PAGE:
State air quality officials are offering to drop the mandate for mass production of zero-emission cars until 2003 or 2004 and instead ask auto makers to voluntarily manufacture only a few thousand electric vehicles before then.
The changes, if adopted by the Air Resources Board, would be a big retreat from a landmark state regulation that requires that 2% of all cars for sale in California in 1998--about 20,000--have no tailpipe emissions.
That mandate increases to 5% in 2001 and 10% in 2003.
The Wilson administration has been under intense pressure from the auto and oil industries and Republican legislators to rescind the mandate, which was adopted by the state air board five years ago as a key to the effort to clean up smog.
On Wednesday the ARB staff outlined three proposed revisions they are considering--one from the California Chamber of Commerce, one roughly modeled on auto company proposals and another from environmentalists. Air board officials have not publicly stated a preference.
An internal document obtained by The Times, however, shows that the air board staff has already agreed to grant significant concessions to the auto industry. According to the document, production of electric cars would be mostly voluntary through 2003, perhaps 2004, when the 10% requirement would go into effect.
In the ARB staff’s notes, which were used in negotiations with the auto companies, the staff said it was willing to accept voluntary “commitments” from the companies to produce 750 cars equipped with advanced battery technology in 1998, and 1,500 in each of the following two years. That is a fraction of the about 60,000 zero-emission cars required during the initial three years under the existing mandate.
ARB spokesman Jerry Martin called the figures for voluntary production “in the ballpark, more or less a minimum” that the staff has found acceptable.
James Boyd, the air board’s executive officer, stressed Wednesday that no deal has been struck. He said a specific proposal from the staff is expected to be presented to the board Dec. 14 with a board vote in February or March.
“We have not agreed to anything yet,” Boyd said. “We’ve not finalized numbers. We’re still dancing [with the auto companies]. The dancing is over what kind of numbers they’re offering in total. . . . Their offers to date have not been satisfactory.”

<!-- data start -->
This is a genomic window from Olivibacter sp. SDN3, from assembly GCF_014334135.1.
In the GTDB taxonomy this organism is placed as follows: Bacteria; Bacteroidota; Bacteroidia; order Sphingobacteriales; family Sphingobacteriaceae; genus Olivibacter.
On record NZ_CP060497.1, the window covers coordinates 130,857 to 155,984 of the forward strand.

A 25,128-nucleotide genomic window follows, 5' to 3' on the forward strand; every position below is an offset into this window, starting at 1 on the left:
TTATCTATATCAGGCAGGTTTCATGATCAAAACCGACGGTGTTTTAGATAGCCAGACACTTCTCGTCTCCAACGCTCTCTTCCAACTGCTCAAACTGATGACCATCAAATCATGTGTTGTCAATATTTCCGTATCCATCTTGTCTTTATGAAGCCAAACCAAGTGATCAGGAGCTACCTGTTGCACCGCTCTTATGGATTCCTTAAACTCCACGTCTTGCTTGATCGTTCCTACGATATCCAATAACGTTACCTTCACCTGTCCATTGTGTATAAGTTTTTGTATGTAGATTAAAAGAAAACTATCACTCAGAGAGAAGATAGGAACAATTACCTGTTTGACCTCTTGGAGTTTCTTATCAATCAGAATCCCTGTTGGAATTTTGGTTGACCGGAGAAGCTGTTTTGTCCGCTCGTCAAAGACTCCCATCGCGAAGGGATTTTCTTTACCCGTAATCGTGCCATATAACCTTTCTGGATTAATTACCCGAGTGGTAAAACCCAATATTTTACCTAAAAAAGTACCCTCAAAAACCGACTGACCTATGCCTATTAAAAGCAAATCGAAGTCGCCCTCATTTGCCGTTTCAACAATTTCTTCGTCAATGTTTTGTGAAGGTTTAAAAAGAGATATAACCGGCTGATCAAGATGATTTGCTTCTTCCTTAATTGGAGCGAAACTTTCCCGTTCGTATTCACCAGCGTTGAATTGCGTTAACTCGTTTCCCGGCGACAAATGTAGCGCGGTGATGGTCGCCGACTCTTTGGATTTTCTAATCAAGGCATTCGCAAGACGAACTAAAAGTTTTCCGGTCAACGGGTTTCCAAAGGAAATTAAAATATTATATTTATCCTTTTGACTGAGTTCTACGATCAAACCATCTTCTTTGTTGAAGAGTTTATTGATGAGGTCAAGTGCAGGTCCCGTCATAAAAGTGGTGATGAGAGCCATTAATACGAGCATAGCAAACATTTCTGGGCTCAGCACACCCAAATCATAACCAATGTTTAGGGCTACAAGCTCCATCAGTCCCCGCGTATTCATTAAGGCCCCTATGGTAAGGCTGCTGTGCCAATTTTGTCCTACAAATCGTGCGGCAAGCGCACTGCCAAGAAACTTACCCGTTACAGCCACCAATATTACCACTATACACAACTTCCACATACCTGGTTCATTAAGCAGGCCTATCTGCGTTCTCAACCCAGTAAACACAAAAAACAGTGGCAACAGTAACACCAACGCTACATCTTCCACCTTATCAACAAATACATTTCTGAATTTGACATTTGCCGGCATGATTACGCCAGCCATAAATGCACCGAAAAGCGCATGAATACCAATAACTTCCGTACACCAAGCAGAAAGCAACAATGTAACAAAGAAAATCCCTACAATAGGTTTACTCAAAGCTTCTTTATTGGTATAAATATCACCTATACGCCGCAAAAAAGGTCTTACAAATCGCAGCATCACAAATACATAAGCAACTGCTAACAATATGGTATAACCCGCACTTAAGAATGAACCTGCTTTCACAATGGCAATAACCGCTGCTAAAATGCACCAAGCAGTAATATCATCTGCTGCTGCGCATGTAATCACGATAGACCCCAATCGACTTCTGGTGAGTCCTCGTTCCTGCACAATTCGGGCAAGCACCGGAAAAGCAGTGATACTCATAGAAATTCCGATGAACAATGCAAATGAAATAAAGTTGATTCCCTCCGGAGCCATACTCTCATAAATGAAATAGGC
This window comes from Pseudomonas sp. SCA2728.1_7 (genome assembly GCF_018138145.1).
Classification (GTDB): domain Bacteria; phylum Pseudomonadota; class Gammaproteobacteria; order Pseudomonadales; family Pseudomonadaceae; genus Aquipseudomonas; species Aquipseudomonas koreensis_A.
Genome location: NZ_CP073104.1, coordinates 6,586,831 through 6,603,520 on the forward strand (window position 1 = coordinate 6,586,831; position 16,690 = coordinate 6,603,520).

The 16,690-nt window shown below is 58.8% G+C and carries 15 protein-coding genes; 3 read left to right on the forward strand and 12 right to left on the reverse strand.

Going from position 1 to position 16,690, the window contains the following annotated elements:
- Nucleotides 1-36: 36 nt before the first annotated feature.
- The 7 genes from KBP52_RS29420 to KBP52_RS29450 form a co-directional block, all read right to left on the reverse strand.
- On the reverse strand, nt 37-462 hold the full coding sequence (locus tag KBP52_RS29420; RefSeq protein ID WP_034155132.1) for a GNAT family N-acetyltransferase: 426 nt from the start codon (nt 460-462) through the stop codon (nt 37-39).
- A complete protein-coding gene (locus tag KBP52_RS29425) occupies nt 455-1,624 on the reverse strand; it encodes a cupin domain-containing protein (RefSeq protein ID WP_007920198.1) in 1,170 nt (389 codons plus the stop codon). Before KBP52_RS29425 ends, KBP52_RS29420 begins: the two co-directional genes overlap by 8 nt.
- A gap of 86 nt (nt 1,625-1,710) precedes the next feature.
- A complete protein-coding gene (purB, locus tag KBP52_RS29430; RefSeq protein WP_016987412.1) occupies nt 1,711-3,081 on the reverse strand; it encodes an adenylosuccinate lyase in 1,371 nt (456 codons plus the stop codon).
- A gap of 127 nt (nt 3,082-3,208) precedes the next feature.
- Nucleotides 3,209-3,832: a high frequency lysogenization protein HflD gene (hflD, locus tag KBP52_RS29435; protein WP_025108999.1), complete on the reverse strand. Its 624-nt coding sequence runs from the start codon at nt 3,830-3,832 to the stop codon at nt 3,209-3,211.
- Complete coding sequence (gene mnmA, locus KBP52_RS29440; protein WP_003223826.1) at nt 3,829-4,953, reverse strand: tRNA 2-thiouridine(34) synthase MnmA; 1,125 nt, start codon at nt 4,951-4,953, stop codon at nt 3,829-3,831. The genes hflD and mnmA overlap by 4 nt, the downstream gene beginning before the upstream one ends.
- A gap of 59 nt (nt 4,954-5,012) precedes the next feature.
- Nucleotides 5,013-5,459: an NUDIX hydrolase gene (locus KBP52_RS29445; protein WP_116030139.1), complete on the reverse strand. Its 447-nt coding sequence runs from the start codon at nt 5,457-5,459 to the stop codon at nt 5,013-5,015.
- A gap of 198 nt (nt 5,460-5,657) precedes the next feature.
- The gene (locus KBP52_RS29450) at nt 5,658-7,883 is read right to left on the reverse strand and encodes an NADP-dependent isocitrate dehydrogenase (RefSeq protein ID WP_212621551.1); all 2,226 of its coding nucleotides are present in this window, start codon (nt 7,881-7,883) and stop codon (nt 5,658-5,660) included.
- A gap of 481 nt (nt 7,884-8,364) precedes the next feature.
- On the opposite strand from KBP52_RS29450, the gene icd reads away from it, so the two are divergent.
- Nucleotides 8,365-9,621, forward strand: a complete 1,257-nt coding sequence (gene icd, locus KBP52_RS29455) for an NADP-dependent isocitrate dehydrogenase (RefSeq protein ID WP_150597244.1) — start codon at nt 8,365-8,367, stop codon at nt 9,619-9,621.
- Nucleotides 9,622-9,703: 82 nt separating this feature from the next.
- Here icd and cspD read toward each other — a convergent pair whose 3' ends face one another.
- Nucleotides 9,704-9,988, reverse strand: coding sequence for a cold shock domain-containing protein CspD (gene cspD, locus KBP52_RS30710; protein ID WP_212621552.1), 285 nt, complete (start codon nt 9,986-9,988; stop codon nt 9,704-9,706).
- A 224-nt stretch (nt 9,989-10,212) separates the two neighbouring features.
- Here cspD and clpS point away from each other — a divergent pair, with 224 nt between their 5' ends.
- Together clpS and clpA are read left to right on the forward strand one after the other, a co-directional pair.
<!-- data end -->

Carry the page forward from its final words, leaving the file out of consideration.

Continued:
Boyd said, however, that the existing requirements must be overhauled because car makers will not be able to produce adequate numbers of high-quality cars to comply with the regulation between 1998 and 2000.
“You can’t do 20,000 vehicles [per year],” Boyd said. “You’ll kill the program that way. They’ll give us the worst [cars] they’ve got.”
Environmentalists lambasted the board staff and board Chairman John Dunlap for negotiating with the auto makers in secret and refusing to divulge specific numbers offered by both sides.
Ed Maschke, executive director of the California Public Interest Research Group, said the air board’s apparent new stance “stinks. It guts the mandate.”
“Flexibility is one thing,” added Roland Hwang of the Union of Concerned Scientists, “but they are bending over backwards for the auto industry.”
Environmentalists, electric power companies and other proponents of the mandate say a few thousand cars in a state as large as California amounts to nothing more than a demonstration project that will not make cars available in showrooms for mass consumption.
In private talks with the ARB, major auto companies have said they are capable of producing 5,000 cars by 1997 and 14,000 per year beginning in 1998. But under the ARB’s latest stance, those numbers would be voluntary, according to the ARB documents.
Some companies, however, would sign memorandums of understanding promising to reach production capacity of 2,000 cars equipped with advanced battery technology by 2000.
The commitment to advanced batteries--such as those that use nickel metal-hydride instead of traditional lead-acid technology--is a critical step in the advancement of electric cars since they will provide a mileage range equivalent to that of gasoline-powered cars.
Sam Leonard, director of auto emissions control for General Motors, said the companies’ offers to produce a few thousand cars with advanced batteries by 2000 is a major concession.
“Production capacity is not something to be taken lightly,” he said. “That means we certify a vehicle, we enter into contracts for the parts, we have the assembly line ready to go. It’s a very, very big investment.”
The companies have insisted on keeping production numbers voluntary because they contend that the technology is not yet advanced enough or cheap enough to meet consumers’ needs.